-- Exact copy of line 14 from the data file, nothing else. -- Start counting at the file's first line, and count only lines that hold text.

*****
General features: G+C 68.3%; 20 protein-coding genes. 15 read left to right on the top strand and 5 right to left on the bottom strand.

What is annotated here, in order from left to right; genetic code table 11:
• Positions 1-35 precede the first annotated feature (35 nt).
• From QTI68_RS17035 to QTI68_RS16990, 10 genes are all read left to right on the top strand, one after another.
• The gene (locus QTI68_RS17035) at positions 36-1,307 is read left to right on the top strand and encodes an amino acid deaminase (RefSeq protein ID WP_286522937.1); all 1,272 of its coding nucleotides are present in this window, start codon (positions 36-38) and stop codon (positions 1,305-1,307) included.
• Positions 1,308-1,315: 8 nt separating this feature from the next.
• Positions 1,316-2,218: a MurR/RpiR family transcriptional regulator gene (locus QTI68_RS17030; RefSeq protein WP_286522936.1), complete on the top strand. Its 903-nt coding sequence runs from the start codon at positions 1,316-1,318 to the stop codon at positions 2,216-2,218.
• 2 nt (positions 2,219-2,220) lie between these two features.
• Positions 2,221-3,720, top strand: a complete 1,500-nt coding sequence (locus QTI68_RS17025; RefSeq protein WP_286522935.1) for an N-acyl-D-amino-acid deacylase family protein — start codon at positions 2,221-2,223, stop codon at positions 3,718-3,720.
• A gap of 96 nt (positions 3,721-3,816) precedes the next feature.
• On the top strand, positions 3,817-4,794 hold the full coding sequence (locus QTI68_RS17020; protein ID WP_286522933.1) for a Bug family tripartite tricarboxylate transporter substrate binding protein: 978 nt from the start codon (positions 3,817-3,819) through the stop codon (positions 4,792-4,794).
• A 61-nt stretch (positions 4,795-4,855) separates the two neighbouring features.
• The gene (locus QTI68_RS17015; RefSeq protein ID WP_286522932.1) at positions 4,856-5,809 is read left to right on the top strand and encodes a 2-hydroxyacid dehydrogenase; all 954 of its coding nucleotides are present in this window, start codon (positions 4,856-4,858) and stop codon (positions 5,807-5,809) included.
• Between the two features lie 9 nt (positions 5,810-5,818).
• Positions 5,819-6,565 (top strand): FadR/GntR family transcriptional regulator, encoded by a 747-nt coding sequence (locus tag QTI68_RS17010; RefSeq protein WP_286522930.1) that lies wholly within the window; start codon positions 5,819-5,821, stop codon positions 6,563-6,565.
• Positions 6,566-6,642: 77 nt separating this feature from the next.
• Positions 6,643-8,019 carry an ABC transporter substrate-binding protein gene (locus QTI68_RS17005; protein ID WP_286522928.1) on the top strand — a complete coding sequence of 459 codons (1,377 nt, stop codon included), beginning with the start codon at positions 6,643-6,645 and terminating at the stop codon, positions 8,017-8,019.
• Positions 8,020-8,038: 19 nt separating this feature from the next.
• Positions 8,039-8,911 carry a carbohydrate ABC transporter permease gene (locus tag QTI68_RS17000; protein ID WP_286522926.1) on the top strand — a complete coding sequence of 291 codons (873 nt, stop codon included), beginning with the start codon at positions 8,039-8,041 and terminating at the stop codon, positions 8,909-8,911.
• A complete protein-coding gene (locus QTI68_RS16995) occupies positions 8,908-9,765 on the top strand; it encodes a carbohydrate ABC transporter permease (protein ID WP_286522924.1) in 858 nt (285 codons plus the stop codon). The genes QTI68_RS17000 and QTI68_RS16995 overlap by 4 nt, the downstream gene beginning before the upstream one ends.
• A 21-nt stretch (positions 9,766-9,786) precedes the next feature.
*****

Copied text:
• Between the two features lie 9 nt (positions 5,810-5,818).